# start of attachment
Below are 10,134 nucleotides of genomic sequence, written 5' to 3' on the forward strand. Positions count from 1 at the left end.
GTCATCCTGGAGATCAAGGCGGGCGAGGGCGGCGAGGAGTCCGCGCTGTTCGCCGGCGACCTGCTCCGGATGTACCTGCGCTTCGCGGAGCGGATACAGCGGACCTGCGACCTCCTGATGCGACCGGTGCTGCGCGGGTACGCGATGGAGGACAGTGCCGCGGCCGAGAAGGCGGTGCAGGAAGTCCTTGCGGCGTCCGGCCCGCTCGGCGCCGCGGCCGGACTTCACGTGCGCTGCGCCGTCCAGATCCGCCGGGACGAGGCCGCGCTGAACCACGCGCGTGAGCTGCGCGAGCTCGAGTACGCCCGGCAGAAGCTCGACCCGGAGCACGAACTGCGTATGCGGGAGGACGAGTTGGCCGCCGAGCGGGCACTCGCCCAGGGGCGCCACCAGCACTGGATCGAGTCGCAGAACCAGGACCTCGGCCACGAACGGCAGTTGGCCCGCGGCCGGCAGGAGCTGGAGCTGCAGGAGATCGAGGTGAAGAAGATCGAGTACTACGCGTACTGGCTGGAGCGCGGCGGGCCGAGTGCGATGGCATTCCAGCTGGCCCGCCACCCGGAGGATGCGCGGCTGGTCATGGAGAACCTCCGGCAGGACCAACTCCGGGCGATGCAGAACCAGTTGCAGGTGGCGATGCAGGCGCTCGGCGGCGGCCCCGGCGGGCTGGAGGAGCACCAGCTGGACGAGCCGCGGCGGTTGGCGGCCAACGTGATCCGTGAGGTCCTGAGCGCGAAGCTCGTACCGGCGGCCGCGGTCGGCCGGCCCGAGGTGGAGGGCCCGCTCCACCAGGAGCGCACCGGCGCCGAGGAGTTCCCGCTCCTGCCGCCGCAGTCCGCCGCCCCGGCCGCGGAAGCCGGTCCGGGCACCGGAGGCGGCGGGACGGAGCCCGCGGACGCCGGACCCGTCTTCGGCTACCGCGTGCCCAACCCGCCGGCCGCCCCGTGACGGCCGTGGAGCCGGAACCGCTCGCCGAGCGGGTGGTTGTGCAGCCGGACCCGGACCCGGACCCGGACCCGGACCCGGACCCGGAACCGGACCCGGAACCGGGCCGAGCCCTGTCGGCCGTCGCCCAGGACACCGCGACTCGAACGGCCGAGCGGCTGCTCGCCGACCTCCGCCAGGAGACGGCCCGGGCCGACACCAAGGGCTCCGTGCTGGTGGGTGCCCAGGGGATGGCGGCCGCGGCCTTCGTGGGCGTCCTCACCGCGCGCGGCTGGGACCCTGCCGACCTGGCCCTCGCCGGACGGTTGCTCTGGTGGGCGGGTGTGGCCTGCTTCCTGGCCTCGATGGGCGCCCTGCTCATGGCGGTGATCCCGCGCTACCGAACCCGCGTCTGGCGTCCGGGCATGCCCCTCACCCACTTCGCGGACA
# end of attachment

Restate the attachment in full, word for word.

Below are 10,134 nucleotides of genomic sequence, written 5' to 3' on the forward strand. Positions count from 1 at the left end.
GTCATCCTGGAGATCAAGGCGGGCGAGGGCGGCGAGGAGTCCGCGCTGTTCGCCGGCGACCTGCTCCGGATGTACCTGCGCTTCGCGGAGCGGATACAGCGGACCTGCGACCTCCTGATGCGACCGGTGCTGCGCGGGTACGCGATGGAGGACAGTGCCGCGGCCGAGAAGGCGGTGCAGGAAGTCCTTGCGGCGTCCGGCCCGCTCGGCGCCGCGGCCGGACTTCACGTGCGCTGCGCCGTCCAGATCCGCCGGGACGAGGCCGCGCTGAACCACGCGCGTGAGCTGCGCGAGCTCGAGTACGCCCGGCAGAAGCTCGACCCGGAGCACGAACTGCGTATGCGGGAGGACGAGTTGGCCGCCGAGCGGGCACTCGCCCAGGGGCGCCACCAGCACTGGATCGAGTCGCAGAACCAGGACCTCGGCCACGAACGGCAGTTGGCCCGCGGCCGGCAGGAGCTGGAGCTGCAGGAGATCGAGGTGAAGAAGATCGAGTACTACGCGTACTGGCTGGAGCGCGGCGGGCCGAGTGCGATGGCATTCCAGCTGGCCCGCCACCCGGAGGATGCGCGGCTGGTCATGGAGAACCTCCGGCAGGACCAACTCCGGGCGATGCAGAACCAGTTGCAGGTGGCGATGCAGGCGCTCGGCGGCGGCCCCGGCGGGCTGGAGGAGCACCAGCTGGACGAGCCGCGGCGGTTGGCGGCCAACGTGATCCGTGAGGTCCTGAGCGCGAAGCTCGTACCGGCGGCCGCGGTCGGCCGGCCCGAGGTGGAGGGCCCGCTCCACCAGGAGCGCACCGGCGCCGAGGAGTTCCCGCTCCTGCCGCCGCAGTCCGCCGCCCCGGCCGCGGAAGCCGGTCCGGGCACCGGAGGCGGCGGGACGGAGCCCGCGGACGCCGGACCCGTCTTCGGCTACCGCGTGCCCAACCCGCCGGCCGCCCCGTGACGGCCGTGGAGCCGGAACCGCTCGCCGAGCGGGTGGTTGTGCAGCCGGACCCGGACCCGGACCCGGACCCGGACCCGGACCCGGAACCGGACCCGGAACCGGGCCGAGCCCTGTCGGCCGTCGCCCAGGACACCGCGACTCGAACGGCCGAGCGGCTGCTCGCCGACCTCCGCCAGGAGACGGCCCGGGCCGACACCAAGGGCTCCGTGCTGGTGGGTGCCCAGGGGATGGCGGCCGCGGCCTTCGTGGGCGTCCTCACCGCGCGCGGCTGGGACCCTGCCGACCTGGCCCTCGCCGGACGGTTGCTCTGGTGGGCGGGTGTGGCCTGCTTCCTGGCCTCGATGGGCGCCCTGCTCATGGCGGTGATCCCGCGCTACCGAACCCGCGTCTGGCGTCCGGGCATGCCCCTCACCCACTTCGCGGACA